When Ralph asks bitterly why the two cops aren't on the other side of the lake looking for the hunter who fired the shot, Burt says nothing and leans down to look closely at the bullet wound. He also lowers the skirt to cover Alice's knees. Ralph continues, explaining in detail how everything happened.
"Look here," he said. "Alice and I were walking down the trail with the lake at our right. She was ahead of me. The trail is muddy and uneven, and I was watching my feet, like I told you. Out of the corner of my eye, I saw her fall on her face. I jumped toward her, thinking that she had tripped. As I jumped, I heard a distant noise like a shot. I rolled her over and held her head in my arms. I saw she was dead, and realized that she had been killed by a stray shot. Then I came after you. Why aren't you after those people across the lake?"
Burt patiently explains that it is late in the day and that trying to round up two dozen hunters at that hour would be nearly impossible. Besides, nobody would admit to firing across the lake. Then there’s the time and expense of doing ballistics testing on all of their rifles. Burt thinks that the best thing to do is to play up the publicity and hope that “some man’s conscience will punish him.”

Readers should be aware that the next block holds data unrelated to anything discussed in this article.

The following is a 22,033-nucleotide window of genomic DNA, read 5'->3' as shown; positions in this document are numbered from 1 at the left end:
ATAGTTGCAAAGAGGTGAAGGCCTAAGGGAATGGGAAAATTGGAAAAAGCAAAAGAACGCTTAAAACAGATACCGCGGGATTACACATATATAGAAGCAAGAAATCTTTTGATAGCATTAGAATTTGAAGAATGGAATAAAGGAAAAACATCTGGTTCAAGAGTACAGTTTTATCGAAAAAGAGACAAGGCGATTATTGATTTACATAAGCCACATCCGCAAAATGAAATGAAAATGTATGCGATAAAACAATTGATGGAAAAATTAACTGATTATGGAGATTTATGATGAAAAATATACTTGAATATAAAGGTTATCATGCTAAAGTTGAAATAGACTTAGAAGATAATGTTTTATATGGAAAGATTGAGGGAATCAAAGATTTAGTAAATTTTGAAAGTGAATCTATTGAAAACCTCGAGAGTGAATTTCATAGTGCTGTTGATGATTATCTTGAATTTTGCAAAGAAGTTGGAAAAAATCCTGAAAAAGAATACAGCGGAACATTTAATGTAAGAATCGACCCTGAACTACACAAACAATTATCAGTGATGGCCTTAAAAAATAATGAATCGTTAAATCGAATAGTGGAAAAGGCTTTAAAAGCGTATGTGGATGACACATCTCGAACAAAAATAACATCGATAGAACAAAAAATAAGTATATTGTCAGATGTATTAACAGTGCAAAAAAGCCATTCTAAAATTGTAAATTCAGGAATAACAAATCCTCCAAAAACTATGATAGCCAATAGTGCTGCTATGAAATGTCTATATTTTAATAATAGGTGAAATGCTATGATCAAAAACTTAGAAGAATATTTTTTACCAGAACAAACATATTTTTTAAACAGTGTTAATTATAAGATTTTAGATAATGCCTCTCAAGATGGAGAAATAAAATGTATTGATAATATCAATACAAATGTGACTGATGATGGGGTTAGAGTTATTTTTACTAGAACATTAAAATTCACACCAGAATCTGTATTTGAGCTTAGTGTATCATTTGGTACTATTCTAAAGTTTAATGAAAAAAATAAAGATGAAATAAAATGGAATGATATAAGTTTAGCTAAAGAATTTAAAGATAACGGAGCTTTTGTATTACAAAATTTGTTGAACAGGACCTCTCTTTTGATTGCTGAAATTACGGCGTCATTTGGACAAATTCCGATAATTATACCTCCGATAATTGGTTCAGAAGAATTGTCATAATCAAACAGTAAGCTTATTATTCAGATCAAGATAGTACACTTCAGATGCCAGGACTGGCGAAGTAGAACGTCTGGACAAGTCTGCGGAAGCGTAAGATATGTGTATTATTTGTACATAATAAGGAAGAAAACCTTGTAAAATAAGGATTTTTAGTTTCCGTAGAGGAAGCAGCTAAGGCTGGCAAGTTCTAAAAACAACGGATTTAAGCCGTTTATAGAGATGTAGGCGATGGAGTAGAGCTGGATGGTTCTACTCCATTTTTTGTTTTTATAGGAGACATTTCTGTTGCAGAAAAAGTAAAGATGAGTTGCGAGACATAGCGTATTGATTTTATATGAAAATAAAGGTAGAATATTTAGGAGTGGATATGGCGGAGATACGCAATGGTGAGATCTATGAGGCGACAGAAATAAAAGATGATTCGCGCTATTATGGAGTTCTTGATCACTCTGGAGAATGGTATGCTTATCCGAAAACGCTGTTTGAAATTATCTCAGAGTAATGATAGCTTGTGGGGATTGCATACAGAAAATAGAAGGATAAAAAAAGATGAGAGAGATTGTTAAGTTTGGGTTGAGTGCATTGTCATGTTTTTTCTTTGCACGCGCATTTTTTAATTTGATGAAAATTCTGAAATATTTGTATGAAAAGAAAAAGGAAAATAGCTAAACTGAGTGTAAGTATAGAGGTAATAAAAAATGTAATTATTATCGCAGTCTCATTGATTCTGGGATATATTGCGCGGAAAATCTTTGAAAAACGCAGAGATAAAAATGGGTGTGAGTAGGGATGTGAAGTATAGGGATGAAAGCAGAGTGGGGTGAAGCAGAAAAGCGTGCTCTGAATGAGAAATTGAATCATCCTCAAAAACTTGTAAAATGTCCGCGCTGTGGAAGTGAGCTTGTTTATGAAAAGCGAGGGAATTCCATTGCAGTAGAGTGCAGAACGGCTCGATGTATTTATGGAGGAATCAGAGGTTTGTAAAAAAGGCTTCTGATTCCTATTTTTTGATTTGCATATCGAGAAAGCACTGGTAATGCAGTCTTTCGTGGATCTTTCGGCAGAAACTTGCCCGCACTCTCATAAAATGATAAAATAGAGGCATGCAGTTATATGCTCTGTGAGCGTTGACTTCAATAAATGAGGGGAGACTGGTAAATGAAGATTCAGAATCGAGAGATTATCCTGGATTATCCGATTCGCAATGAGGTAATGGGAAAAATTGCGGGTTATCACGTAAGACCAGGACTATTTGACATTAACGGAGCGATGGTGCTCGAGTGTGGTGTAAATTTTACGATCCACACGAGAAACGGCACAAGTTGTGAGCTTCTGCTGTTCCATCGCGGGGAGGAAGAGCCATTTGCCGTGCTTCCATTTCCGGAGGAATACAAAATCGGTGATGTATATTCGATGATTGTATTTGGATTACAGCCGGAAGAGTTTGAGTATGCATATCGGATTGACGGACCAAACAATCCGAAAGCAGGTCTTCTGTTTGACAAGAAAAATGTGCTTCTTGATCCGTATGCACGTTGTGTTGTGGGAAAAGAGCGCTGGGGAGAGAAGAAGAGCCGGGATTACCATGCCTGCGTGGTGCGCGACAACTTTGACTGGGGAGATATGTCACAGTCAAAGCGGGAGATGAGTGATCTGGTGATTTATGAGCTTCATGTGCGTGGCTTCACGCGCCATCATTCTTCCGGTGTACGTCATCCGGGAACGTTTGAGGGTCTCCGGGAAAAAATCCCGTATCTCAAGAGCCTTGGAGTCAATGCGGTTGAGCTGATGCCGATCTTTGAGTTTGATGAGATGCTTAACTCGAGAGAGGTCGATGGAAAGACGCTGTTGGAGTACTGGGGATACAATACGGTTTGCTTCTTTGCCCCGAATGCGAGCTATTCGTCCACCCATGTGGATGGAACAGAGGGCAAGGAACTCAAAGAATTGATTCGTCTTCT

He asks Ralph about the reason for their trip to Lake Odega and asks, since they were up here to hunt, if they brought two guns. No, answers Ralph, only the one. Why then, wonders Burt, does Alice have a bruise under her eye, as if a gun stock had hit her there on recoil. Ralph tells Burt that she did some target practice behind the cabin and pulls back her sweater to show the cops a purple bruise on her right shoulder. By this time Joe is completely confused as to Burt’s demeanor and line of questioning. If the senior cop was inferring that Ralph may have shot his own wife, that would seem impossible, as the wound indicated that the shot came from a great distance. Burt then asks some personal questions.
Burt: “What’s your business?”
Ralph: “Well… nothing at the moment. I used to be in the investment business.”
Burt: “Married a gal with money, hey?”